David Mellor's Album Reviews: Franz Halász, 40 Years of Chandos and Folk Tales

14 June 2019, 16:35

David Mellor's Album Reviews: Franz Halász, 40 Years of Chandos and Folk Tales
David Mellor's Album Reviews: Franz Halász, 40 Years of Chandos and Folk Tales. Picture: Naxos/BIC/Chandos

By David Mellor

Every week, Classic FM presenter and music expert David Mellor reviews the best new releases and re-issues from the world of classical music. This week, David picks out Franz Halász, 40 Years of Chandos and Folk Tales.

David Mellor's Album Reviews
David Mellor's Album Reviews. Picture: Global


J. S. Bach: The Lute Suites, Franz Halász
J. S. Bach: The Lute Suites. Picture: BIS

J.S Bach, The Lute Suites, Franz Halász,


Bach’s Lute Suites were not necessarily all written for lute, and some are often played by a solo violin. Nor were they written as a set. The first may come from as early as 1705, the last from maybe as late as 1745.

These days they are also often played on the guitar, as Franz Halász does here. And he makes a first class job of it. The innocent ear will be beguiled by his impeccable technique, without any noise from sliding fingers or intrusive nails. The pleasure in listening to his virtuosity is greatly increased by the vivid recorded sound BIS afford him. 

For me, the great favourite of these is the Suite in E Major, BWV 1006. Movements 1 and 3 of that one have totally memorable tunes, and they alone are almost worth the price of this album.  

Incidentally, Halász plays all these suites in the original keys; the first time this has ever been done in a guitar recording.

To add to the joys of this issue, it is 82.45 minutes long, at a time when so many classical CDs, indeed including the bargain issue I recommend below, come in at little over 50 minutes. That’s an extra 30 minutes of music – well worth bearing in mind.

BIS are also producing all their CDs in covers that do not contain any plastic. A nice thought, even if its contribution to reducing global pollution will not, in the nature of things, be that great!


Landmarks: 40 Years of Chandos
Landmarks: 40 Years of Chandos. Picture: Chandos

Landmarks: 40 years of Chandos, Chandos

The late Brian Couzens started Chandos Records in May 1979, and issued his first batch of releases – seven LPs and audio cassettes – in November 1979. 

Brian was soon joined by his son Ralph, who runs the company to this day.

In 1983 they moved on to CDs, and 3000 issues later, this small family company, which has grown and grown under Ralph’s leadership, continues to set standards for quality, choice, and outstanding sound.

It’s typical of Ralph, that this 40 CD anniversary set doesn’t just pick out the plums, but traverses the entire range of Chandos releases, some of them almost unknown, even to dedicated classical music followers.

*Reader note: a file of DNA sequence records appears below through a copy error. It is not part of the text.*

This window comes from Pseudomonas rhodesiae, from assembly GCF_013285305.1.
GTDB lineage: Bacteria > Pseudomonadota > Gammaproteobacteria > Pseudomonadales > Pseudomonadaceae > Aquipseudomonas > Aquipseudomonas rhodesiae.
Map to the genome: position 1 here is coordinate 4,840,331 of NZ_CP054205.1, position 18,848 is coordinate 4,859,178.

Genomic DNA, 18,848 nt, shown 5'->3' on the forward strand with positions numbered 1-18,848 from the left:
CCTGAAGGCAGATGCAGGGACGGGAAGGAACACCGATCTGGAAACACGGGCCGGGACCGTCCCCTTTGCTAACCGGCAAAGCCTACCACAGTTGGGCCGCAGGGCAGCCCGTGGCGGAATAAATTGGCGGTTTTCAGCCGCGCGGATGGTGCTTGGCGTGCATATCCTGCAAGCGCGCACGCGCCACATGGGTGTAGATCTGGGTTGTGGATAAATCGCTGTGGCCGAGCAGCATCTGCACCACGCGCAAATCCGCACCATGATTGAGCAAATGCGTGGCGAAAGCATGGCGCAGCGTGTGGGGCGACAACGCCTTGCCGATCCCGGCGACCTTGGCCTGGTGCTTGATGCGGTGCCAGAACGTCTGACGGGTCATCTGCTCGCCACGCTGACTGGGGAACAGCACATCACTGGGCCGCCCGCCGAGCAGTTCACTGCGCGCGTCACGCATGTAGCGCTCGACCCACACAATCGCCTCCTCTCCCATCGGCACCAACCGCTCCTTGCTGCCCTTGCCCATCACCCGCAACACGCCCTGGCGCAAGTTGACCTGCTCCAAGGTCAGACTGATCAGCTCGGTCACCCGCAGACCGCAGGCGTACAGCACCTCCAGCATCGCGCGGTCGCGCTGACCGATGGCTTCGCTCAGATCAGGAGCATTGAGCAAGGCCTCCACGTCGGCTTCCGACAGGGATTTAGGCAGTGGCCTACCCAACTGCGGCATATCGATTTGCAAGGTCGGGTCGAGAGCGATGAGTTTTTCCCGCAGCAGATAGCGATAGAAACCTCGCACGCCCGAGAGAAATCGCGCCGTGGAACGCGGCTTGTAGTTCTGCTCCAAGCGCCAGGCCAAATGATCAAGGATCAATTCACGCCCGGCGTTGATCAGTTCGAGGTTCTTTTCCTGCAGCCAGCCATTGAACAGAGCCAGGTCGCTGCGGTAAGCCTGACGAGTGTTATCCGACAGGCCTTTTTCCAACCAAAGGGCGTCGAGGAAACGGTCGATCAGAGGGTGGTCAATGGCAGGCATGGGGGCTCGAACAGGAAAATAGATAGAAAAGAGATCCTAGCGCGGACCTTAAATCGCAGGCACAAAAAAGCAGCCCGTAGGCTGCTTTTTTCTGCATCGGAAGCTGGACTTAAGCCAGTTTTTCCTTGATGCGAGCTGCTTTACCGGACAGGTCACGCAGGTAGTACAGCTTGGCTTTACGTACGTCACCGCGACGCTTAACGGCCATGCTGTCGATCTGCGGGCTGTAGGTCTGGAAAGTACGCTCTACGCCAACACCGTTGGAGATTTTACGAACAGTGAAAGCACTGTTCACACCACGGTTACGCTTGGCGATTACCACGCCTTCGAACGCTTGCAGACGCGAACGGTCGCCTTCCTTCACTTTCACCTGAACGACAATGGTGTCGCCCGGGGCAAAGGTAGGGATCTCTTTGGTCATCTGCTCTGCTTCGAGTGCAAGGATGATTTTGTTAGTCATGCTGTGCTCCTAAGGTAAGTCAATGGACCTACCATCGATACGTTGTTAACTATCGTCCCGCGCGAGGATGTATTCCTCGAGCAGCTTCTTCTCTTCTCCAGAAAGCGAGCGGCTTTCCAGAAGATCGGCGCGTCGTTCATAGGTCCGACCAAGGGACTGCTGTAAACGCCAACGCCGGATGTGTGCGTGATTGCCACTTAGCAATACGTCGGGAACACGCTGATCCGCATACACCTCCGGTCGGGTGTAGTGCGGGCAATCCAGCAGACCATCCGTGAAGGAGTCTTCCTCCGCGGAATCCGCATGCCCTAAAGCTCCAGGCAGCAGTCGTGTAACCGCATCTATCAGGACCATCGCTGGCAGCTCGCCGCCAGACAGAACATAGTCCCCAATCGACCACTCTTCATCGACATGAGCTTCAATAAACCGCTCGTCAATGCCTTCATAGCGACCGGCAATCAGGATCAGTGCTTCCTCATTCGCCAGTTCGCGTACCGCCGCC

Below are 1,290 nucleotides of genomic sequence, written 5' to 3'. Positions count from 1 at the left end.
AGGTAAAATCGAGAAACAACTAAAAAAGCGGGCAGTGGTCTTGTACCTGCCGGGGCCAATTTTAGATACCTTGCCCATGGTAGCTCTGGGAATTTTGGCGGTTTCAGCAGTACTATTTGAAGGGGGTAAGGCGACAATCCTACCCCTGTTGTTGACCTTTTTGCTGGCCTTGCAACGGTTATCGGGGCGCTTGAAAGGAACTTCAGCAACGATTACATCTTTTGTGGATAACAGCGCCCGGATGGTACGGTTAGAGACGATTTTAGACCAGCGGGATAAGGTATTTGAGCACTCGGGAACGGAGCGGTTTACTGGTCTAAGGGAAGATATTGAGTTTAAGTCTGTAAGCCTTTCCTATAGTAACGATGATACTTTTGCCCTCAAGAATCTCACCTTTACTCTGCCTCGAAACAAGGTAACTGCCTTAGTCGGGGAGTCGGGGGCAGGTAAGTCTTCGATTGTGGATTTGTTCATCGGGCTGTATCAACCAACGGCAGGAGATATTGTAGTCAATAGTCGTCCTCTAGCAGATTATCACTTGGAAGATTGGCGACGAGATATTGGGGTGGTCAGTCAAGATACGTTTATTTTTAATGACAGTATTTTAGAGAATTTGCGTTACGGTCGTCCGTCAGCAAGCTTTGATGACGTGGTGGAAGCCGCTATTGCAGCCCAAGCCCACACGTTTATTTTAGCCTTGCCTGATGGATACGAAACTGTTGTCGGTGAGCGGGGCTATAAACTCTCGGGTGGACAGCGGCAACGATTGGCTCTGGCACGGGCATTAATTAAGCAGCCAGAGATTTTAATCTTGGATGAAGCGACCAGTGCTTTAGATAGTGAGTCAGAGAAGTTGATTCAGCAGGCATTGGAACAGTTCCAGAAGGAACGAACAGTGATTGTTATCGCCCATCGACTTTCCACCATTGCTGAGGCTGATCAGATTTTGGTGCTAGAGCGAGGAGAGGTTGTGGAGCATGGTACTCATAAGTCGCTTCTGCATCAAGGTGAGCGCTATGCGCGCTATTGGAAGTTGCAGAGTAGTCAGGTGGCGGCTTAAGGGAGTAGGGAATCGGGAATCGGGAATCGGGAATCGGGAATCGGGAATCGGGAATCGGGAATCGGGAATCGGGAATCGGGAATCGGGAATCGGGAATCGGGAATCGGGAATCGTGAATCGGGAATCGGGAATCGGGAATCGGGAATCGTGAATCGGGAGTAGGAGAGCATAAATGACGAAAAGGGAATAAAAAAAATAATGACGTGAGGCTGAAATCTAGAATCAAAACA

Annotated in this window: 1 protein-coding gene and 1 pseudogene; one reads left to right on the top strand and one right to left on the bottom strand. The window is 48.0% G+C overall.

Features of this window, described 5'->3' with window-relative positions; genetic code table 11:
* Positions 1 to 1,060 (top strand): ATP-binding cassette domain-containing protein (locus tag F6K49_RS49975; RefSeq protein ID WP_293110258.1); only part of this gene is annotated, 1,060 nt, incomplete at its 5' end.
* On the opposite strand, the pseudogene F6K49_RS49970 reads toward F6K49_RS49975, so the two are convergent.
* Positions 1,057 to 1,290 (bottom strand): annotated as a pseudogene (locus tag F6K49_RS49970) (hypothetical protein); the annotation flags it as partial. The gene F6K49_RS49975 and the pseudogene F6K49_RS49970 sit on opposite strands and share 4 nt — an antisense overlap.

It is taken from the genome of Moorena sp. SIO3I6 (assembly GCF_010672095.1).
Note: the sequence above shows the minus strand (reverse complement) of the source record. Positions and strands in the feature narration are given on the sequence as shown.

So, two Mozart Piano Concertos rub shoulders with Ruth Gipps’s Symphonies 2 & 4; Tchaikovsky’s Symphony No. 5, an early success under Mariss Jansons sits alongside Ola Gjeilo’s Northern Lights; and Vaughan Williams’s London Symphony, a wonderful recording by the late lamented Richard Hickox, can be found just a few albums away from a selection of Ben-Haim’s Chamber Works.

Chandos is one of my favourite labels, and Ralph Couzens one of my favourite people. 

Lots of us enjoyed a boat ride on the Thames the other day to celebrate Chandos’s 40th. Now everyone can join in the celebrations with this superb, competitively priced issue, (on the net at £60) which should be treated as a lucky dip.

There’s something for everyone, and something new for all of us to learn.


Folk Tales
Folk Tales. Picture: Naxos

Folk Tales – British Cello and Piano Miniatures, Gerald Peregrine/Antony Ingham, Naxos

This delightful album has given me great pleasure. It’s extremely well played by the Irish cellist Gerald Peregrine, and the English pianist Anthony Ingham, and very well recorded in sessions at Potton Hall, Suffolk in February and July of last year.

And the chosen music is a delight from beginning to end.

The British cello miniatures chosen are all a wonderful listen.  This whole album should be played through at a sitting, to appreciate the quality of the music, and of the musicianship.

Amongst the delights is Elgar’s original version for cello and piano of his Romance for bassoon and orchestra, here receiving a world premiere recording in this format.

Vaughan Williams is represented by his Six Studies in English Folksong, as well as an arrangement for cello and piano of his well known Greensleeves Fantasia. 

With enticing music by Moeran, Bridge, Bax and Delius stirred in, this is a joy from beginning to end.